Archive | July, 2013

Programming Note

31 Jul

Thanks for sticking by this summer which has been quite slow for the website due to my traveling through Virginia doing research.

I’m happy to say that I am almost done and will be presenting my research at a symposium on Aug 2.

After that its back to home, back to the real world, and back to work.

I hope to have more content available on the blog soon.

As always, if you have any stories you would like to share, please feel free to email them to Tiffany @BlackRipley.com

 

– Tiffany

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Book Review – Finding the Good by Lucas L. Johnson II

7 Jul

A few months ago I had the opportunity to attend the Writers Day  program at the Alex Haley Museum and Interpretive Center located in Henning, TN. While there I purchased a book called Finding the Good by Lucas L. Johnson II. It is based on the life of Fred Montgomery, a friend of Alex Haley’s, former Henning mayor, and former curator of the Alex Haley Museum. I was so fascinated by the life of Fred Montgomery that I read the book in one sitting. Not only is it a biography of sorts, but there are details of the author’s life included as well as history related to people and places in Henning, TN.

The book itself is titled after Alex Haley’s famous saying “Find the good and praise it”. There are many interesting parts of the book including the stories of racist treatment from the men who employed Fred’s family as sharecroppers, Fred’s struggles with the deaths of his children, childhood stories about Fred and Alex, actions of the local KKK, details of early African American education in Henning, TN, pictures of Fred and his wife Earnestine, and other stories that allow the reader to understand Henning, TN during the Jim Crow era.

 

Finding the Good by Lucas L. Johnson II

Finding the Good by Lucas L. Johnson II

 

Mr. Fred Montgomery died July 12, 2006, but his memory will live on through this book and the countless lives he touched. I recommend this book to anyone looking to learn about African American life in Henning, TN.

Finding the Good on Amazon – http://www.amazon.com/books/dp/1401600743

 

– Tiffany

– Image Source: my own

Lost – High Rock Church and Cemetery Montgomery County, Virginia

7 Jul

As you know I am currently spending my summer traveling and doing research on rural African American neighborhoods. While speaking with a professor at Virginia Tech I was told the story of the High Rock Church. The High Rock Church is located in a small town named Pilot in Montgomery County, Virginia. Of all the cemeteries I have visited this has got to be one of the worst. From what I know the church was founded by freed men and women who also established a cemetery on the grounds. Today, the wilderness has taken over the cemetery leaving our brothers and sisters buried under weeds, grass, and even fallen trees. Here are a few pictures of the High Rock Church and cemetery. May they never be forgotten.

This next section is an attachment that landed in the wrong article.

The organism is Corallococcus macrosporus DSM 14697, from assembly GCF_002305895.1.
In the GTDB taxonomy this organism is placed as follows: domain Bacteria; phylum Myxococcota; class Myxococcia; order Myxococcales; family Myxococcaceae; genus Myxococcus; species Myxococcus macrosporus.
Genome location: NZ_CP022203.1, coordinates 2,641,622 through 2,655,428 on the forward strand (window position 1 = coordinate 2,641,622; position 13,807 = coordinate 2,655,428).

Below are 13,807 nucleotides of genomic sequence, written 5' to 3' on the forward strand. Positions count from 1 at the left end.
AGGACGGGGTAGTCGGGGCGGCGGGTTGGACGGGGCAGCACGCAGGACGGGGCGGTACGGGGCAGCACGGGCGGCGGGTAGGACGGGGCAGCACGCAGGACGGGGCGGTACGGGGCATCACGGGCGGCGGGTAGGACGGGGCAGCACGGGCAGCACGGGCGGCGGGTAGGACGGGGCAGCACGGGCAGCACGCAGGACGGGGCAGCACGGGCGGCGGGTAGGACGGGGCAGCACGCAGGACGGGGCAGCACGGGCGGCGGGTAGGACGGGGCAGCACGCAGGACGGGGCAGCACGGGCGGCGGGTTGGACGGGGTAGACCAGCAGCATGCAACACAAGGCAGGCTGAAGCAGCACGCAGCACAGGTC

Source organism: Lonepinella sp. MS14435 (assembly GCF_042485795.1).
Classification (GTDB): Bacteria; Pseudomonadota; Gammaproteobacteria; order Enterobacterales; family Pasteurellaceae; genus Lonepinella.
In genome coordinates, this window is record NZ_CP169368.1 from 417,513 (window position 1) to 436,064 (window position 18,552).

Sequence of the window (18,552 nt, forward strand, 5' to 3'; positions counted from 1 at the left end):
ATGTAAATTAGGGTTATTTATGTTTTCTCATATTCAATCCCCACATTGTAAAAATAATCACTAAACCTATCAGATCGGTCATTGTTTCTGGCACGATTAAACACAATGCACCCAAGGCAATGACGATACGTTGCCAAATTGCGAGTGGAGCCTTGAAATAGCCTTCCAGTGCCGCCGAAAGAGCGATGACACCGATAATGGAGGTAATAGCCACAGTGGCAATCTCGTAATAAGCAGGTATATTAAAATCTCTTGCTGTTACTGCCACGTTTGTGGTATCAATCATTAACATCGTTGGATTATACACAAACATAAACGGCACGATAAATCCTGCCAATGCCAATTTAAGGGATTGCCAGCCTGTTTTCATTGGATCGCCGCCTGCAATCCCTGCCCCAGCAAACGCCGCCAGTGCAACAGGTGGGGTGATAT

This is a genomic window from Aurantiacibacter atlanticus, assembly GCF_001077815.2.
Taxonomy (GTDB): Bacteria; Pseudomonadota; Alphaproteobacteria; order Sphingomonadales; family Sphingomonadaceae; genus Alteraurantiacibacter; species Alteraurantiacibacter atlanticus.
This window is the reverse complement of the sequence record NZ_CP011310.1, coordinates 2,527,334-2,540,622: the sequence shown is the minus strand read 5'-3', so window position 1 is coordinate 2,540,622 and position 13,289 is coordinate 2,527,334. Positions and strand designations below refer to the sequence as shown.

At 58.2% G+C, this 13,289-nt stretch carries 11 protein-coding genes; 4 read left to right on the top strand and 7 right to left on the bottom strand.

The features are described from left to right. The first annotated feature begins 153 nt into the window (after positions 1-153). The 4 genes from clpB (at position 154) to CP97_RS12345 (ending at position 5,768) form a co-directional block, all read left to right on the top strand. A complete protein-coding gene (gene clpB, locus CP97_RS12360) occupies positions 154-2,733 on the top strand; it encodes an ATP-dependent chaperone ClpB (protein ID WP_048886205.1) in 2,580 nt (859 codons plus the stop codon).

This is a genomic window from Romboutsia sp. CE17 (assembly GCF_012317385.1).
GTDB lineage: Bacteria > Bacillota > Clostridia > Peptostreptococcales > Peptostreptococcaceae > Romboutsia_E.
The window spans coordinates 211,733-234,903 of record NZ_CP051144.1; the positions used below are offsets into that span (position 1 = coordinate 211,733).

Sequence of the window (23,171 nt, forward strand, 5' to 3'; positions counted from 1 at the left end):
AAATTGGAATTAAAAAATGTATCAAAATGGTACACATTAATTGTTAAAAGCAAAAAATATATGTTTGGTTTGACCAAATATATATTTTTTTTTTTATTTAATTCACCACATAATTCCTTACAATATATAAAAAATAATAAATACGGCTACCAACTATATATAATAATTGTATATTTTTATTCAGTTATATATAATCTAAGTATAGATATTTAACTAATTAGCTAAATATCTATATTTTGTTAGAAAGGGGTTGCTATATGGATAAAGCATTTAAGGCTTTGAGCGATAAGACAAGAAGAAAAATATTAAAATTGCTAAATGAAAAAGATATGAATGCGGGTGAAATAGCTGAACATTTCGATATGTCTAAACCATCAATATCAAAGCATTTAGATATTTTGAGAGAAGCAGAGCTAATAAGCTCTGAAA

High Rock Cemetery

High Rock Cemetery

 

High Rock Cemetery - the high rock after which the church and cemetery took their name

High Rock Cemetery – the high rock after which the church and cemetery took their name

 

High Rock Cemetery - Lost headstone

High Rock Cemetery – Lost headstone

 

High Rock Cemetery - Headstones lost among the woods

High Rock Cemetery – Headstones lost among the woods

 

High Rock Cemetery - Jane and Harriet Howard

High Rock Cemetery – Jane and Harriet Howard

 

High Rock Church

High Rock Church

Headstone lost among the woods

Headstone lost among the woods

 

High Rock Cemetery - Buried headstones

High Rock Cemetery – Buried headstones

 

High Rock Cemetery - John Howard Age 115 years

High Rock Cemetery – John Howard Age 115 years

 

High Rock Cemetery

High Rock Cemetery

 

Know of any other forgotten, lost, abandoned cemeteries? Please let me know. I am interested in documenting all of them that I can find.

 

– Tiffany

– Source: Photo Source: My own

Jet Magazine – August 27, 1959

7 Jul

Jet Magazine Aug 27, 1959

Jet Magazine Aug 27, 1959

According to US Census Records for 1940 Willie Jones lived with his siblings Minnie and Walter Jones and his mother Mary Jones. His occupation was listed as that of an unpaid family worker. On the 1930 US Census he is listed as also living with his father Andrew and several more siblings. I found no listing for him on the Lynching Calender, but of course that source is not complete. For now it’s unclear what happened to Willie, but I do hope that he got his day in court (although court in 1959 was far from fair justice) instead of meeting his death at the hands of a vigilante mob. Quick thinking on behalf of his former lawyer, J. F. Estes, and the unidentified informant may have just saved Willie’s life. I did find several Willie M. Jones in the Social Security Death Index who could possibly be the Willie M. Jones mentioned in this case. They all lived to 1972 or later, so maybe he served his time and was released.

 

 

 

– Tiffany

– Source: Jet Magazine August 27, 1959 edition

Newspaper Clippings – The Commercial Appeal Jan 1, 1857

7 Jul
Dr. Robard - The Commercial Appeal Jan 1, 1857

Dr. Robard – The Commercial Appeal Jan 1, 1857

 

Very interesting article. Of course The Commercial Appeal is a Memphis newspaper, but I wonder if any of our West Tennessee people had the chance to see Dr. Robard and if he in fact was able to “cure” them.

– Tiffany

– Source: The Commercial Appeal Jan 1, 1857 edition